The Federal Election Commission, charged with interpreting precisely which freedoms of speech shall be abridged by the McCain-Feingold Act, has issued its new proposed rule changes governing communication on the Internet.
According to my quick deciphering of the legalese, the document calls for:
* Online advertising to be subject to the same restrictions as off-line buys.
* Suggestions from the plebesphere as to what Internet activities should constitute regulatable "generic campaign activity."
* Disclaimers on political-committee websites, disclaimers on the paid political ads running on everybody else's websites, disclaimers on political spam e-mails.
* Exemptions for some websites from restrictions on "contributions" and "expenditures."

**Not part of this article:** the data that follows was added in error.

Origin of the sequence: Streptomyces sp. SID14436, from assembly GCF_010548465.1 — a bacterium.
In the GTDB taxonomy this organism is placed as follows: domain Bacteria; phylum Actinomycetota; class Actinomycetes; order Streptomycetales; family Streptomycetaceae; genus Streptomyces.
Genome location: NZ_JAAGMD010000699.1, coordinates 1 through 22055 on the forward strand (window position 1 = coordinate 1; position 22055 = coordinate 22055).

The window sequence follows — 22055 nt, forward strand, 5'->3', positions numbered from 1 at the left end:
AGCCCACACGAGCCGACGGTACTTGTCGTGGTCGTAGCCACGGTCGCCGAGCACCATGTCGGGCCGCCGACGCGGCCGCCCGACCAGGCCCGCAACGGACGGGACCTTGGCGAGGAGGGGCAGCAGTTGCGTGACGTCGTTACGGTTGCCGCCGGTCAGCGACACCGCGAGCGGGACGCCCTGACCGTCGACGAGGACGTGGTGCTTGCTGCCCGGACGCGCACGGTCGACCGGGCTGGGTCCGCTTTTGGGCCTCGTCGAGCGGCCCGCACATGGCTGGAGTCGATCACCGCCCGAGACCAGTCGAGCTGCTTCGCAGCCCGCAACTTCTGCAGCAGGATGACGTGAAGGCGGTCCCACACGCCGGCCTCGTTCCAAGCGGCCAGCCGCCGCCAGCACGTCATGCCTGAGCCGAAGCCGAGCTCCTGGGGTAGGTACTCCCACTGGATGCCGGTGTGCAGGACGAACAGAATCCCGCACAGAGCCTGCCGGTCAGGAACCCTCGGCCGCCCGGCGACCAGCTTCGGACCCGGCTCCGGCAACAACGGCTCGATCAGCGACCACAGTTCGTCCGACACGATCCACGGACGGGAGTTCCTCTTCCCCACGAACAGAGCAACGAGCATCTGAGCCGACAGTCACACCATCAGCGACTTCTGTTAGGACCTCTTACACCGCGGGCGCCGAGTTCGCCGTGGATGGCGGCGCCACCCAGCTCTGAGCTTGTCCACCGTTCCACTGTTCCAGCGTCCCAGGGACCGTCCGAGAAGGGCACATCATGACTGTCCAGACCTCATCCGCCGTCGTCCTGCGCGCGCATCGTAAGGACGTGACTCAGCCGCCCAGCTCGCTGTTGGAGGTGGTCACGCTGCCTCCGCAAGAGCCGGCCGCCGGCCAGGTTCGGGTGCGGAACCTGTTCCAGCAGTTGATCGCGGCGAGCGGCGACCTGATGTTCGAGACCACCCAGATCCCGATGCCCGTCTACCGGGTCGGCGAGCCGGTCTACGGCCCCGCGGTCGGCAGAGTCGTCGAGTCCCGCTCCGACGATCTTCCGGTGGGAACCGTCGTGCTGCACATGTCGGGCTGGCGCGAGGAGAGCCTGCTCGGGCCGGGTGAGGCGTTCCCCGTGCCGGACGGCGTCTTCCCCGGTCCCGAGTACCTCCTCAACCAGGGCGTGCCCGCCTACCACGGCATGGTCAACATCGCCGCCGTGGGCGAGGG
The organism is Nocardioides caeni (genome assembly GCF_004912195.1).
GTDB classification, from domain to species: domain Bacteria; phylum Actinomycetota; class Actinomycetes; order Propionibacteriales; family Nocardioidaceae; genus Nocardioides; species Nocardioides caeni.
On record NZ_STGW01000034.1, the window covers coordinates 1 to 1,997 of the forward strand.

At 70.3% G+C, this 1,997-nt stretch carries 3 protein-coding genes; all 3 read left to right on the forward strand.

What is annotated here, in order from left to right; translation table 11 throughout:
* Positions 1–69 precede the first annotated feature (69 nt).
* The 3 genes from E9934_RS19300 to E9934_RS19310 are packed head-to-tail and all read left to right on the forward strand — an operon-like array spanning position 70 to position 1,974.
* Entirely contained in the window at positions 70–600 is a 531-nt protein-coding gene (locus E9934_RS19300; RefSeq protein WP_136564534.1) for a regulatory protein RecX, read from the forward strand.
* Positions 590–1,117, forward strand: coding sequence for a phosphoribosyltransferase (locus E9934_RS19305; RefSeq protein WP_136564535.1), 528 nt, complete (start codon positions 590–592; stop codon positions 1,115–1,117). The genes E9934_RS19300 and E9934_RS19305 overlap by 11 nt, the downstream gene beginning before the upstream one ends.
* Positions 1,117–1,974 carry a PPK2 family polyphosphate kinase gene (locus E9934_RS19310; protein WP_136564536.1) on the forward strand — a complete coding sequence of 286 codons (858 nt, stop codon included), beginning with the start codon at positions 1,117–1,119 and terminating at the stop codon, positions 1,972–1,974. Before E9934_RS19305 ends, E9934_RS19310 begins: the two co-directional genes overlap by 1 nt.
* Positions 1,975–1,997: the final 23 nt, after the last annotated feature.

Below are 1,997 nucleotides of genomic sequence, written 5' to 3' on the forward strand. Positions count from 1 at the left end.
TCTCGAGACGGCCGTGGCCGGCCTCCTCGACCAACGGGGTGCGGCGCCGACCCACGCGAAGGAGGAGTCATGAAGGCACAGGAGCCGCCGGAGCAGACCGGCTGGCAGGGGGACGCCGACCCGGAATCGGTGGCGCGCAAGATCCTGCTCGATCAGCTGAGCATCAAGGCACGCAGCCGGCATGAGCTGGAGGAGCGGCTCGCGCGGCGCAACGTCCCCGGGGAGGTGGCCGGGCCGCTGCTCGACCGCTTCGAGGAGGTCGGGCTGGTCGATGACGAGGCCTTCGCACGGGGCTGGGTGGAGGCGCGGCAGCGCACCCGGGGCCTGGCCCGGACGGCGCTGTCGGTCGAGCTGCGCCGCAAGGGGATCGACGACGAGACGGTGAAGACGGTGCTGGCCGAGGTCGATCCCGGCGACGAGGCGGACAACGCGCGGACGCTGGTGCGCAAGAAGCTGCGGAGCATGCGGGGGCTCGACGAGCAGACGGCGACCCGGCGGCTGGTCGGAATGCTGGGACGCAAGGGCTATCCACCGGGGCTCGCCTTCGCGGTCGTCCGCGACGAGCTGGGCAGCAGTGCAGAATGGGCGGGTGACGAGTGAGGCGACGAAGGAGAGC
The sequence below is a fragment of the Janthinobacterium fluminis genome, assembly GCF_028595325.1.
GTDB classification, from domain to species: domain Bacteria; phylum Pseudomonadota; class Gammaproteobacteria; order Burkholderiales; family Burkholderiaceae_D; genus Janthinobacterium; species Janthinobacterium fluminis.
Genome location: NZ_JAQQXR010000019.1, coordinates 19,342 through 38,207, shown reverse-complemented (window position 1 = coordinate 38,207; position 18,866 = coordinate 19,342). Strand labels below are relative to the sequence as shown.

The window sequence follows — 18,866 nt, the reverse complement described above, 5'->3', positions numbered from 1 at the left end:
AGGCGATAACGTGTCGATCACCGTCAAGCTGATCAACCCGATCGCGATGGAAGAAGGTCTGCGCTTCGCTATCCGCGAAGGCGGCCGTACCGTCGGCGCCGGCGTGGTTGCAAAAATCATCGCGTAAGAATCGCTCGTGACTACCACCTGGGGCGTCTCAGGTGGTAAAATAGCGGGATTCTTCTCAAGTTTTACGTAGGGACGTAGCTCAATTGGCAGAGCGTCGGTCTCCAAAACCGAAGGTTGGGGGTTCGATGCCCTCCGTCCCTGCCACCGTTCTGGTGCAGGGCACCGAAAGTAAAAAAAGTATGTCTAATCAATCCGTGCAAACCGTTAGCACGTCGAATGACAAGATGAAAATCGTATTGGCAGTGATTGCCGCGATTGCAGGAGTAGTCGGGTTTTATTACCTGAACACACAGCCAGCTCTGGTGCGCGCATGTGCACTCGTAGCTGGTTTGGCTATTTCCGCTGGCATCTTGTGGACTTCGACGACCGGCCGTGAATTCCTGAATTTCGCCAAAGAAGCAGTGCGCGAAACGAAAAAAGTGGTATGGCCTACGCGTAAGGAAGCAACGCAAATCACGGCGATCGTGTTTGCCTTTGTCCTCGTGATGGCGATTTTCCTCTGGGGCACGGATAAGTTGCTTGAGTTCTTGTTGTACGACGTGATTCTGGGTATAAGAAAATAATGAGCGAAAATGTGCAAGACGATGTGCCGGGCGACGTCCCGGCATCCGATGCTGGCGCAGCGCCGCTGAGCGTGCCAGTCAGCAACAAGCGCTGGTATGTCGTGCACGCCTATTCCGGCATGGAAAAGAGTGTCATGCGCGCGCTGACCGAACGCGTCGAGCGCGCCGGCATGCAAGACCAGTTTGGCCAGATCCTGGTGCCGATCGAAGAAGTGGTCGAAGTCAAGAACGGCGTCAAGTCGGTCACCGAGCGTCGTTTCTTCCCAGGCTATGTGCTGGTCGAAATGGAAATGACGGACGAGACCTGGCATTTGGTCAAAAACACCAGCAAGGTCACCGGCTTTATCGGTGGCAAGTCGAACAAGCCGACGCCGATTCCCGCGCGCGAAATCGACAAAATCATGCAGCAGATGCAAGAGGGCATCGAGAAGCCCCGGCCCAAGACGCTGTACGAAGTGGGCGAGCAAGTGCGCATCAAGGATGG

* Future encroachment on Internet activity seen as "coordinated communication" with the campaigns.
It all sounds very fussy and complicated; can't we just repeal it and start over? Also—the language is filled with furrowed-brow concern about free speech on the Internet, so look for the headlines to be along the lines of "FEC Says 'Hands Off' Blogging For Now," even though the rules specifically mandate more regulation of online speech. Such is the cycle of State Creep—headlines from alarmists saying "government will crack down," followed by a kindler, gentler "proposed rulemaking," which is greeted with cheers of "compromise," even though we're all a little less free.
At any rate, read the whole text here; I'm sure Howard Dean's best lawyers are busy pouring cement in sticking crowbars into those loopholes as we speak.